CBP Moves to Revoke or Modify Rulings on Classification, Origin Marking, Duty Exemption
The following proposed or final revocations and modifications of U.S. Customs and Border Protection rulings are included in the Sept. 30, 2015, Customs Bulletin and Decisions. Comments on the proposed revocations and modifications are due no later than Oct. 30 and the final revocations and modifications will be effective for goods entered or withdrawn from warehouse for consumption on or after Nov. 30.
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Fly-Trapping Glue Boards. CBP is proposing to reclassify fly-trapping glue boards that consist of sheets of paperboard with an adhesive on one side as fly ribbons under HTSUS 3808.91.10 (2.8 percent duty) rather than as other insecticides put up as preparations or articles under HTSUS 3808.91.50 (5 percent duty). CBP explains that these items are a form of fly paper, a term that is interchangeable with fly ribbons. Ruling NY N238867 would be revoked to reflect this change.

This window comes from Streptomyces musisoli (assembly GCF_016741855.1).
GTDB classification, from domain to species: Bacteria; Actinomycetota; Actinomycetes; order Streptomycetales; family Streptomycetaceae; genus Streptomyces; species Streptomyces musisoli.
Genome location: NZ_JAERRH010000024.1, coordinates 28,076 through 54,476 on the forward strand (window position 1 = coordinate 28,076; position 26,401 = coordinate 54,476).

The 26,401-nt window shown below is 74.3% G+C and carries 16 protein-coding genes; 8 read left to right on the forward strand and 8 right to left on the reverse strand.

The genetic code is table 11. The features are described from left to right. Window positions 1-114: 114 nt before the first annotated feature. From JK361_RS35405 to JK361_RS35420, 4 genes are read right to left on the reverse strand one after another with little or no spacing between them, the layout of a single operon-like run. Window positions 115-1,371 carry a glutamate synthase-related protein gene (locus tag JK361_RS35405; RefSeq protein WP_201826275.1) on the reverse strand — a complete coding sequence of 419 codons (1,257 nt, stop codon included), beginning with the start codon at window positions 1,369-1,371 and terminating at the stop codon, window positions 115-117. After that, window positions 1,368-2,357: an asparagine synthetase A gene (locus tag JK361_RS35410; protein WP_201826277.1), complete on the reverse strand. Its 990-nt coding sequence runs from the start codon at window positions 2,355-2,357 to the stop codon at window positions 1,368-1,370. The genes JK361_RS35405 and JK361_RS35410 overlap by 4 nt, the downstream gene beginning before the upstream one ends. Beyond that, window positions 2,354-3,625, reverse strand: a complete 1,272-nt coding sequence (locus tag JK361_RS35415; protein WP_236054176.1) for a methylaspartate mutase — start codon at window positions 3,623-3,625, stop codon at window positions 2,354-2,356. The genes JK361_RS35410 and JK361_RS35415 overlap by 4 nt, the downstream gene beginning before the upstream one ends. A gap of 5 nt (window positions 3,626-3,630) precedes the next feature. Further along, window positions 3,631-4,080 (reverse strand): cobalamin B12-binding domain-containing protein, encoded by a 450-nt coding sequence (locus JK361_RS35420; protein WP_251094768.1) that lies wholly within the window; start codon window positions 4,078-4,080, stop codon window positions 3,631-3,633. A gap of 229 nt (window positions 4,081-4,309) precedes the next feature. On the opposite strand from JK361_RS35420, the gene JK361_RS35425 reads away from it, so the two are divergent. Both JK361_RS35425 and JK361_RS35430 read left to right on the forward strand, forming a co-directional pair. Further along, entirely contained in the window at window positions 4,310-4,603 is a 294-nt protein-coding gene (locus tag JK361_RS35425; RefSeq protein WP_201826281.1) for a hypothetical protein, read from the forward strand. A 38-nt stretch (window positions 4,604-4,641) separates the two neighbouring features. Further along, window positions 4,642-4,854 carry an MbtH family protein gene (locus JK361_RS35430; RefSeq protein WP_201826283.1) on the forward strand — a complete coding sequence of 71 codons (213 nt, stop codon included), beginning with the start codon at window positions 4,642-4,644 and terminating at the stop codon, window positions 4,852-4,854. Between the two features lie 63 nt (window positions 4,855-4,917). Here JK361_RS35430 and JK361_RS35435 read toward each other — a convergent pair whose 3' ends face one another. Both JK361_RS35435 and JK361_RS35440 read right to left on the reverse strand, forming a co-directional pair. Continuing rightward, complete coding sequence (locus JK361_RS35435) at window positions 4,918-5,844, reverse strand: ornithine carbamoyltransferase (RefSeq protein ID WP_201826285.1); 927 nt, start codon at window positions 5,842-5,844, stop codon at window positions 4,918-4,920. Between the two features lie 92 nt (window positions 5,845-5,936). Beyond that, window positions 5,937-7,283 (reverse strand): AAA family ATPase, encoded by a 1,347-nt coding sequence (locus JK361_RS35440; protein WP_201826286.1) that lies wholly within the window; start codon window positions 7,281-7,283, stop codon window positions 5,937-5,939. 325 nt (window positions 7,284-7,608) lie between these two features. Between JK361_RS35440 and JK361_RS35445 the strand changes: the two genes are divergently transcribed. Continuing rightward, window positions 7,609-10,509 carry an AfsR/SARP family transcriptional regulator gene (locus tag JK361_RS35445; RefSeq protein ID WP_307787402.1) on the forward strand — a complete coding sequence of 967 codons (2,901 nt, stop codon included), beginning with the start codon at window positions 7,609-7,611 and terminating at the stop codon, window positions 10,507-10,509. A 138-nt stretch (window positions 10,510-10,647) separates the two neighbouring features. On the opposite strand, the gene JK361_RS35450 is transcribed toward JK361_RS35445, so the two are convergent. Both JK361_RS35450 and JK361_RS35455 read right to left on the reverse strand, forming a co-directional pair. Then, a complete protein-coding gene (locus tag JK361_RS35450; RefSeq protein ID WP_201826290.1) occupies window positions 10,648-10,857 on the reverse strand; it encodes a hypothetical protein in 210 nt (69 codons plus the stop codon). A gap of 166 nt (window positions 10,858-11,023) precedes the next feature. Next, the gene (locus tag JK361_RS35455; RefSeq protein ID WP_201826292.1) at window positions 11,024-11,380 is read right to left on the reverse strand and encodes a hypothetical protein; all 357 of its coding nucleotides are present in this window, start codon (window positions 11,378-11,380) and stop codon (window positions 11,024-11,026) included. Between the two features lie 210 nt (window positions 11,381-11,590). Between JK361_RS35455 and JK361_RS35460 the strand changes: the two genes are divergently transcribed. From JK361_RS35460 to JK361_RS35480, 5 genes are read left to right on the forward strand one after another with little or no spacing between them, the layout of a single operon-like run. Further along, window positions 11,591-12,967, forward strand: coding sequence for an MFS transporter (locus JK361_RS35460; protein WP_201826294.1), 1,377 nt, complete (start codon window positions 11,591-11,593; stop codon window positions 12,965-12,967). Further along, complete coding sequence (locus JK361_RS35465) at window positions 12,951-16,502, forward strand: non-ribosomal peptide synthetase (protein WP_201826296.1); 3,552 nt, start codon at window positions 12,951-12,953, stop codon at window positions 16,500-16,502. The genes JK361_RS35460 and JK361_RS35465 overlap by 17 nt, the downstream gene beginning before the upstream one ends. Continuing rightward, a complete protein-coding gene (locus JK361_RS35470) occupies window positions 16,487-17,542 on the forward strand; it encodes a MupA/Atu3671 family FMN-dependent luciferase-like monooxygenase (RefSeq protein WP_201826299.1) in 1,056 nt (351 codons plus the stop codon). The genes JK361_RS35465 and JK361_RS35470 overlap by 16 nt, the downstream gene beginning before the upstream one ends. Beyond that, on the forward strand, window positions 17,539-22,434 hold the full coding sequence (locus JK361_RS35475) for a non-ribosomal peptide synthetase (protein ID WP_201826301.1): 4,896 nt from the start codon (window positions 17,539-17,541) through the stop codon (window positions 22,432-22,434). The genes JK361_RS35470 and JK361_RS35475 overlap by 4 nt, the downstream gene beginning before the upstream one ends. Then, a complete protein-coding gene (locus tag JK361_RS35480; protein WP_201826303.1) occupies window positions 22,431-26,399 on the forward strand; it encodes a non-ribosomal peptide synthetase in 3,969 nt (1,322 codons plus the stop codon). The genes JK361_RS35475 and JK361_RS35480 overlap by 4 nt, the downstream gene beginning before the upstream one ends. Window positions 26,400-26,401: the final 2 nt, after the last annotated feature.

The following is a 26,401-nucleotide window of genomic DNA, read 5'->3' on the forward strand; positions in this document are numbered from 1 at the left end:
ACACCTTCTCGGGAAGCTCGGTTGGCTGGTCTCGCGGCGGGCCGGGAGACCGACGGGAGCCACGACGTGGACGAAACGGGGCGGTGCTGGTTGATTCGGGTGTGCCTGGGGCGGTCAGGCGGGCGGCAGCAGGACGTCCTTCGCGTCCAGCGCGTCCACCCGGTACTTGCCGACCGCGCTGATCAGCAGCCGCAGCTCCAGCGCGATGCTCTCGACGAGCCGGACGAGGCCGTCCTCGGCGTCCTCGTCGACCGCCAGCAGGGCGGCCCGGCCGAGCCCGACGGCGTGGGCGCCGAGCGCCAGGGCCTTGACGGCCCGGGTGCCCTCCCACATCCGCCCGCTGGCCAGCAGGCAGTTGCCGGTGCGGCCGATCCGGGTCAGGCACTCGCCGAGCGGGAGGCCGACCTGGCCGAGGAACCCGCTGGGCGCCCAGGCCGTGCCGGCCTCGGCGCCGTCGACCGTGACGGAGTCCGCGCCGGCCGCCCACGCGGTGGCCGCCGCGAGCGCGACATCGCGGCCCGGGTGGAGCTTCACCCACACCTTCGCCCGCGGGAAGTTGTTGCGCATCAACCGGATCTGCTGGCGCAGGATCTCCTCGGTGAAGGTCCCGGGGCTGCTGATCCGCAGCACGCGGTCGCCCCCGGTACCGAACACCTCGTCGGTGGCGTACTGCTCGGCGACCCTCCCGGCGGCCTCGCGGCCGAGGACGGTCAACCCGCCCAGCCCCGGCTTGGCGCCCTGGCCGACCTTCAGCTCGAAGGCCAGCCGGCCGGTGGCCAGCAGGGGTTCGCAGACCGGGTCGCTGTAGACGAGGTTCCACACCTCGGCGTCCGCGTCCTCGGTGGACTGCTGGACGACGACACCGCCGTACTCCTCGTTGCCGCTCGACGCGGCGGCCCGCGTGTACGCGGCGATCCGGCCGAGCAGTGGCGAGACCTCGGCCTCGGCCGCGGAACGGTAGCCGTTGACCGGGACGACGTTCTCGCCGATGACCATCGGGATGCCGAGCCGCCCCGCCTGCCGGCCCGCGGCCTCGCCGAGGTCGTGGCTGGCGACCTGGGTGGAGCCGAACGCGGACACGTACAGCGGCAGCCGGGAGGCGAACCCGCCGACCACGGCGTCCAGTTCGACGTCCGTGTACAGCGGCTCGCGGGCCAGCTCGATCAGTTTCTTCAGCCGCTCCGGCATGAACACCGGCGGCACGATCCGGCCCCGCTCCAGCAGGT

Tires. CBP is proposing to reclassify tires for use on earthmover equipment described as large dump trucks as tires of a kind used on construction or industrial handling vehicles and machines under HTSUS 4011.62 or 4011.63 (duty-free), 4011.93 (4 percent duty) or 4011.94 (3.4 percent duty) rather than as tires of a kind used on trucks under HTSUS 4011.20 (3.6 to 4.0 percent duty). CBP explains that the vehicles for which these tires are used are not trucks but instead are construction or industrial handling machines because they are used for off-road applications such as construction and mining. Rulings HQ 958100 and HQ 959730 would be modified, and ruling HQ 966360 would be revoked, to reflect this change.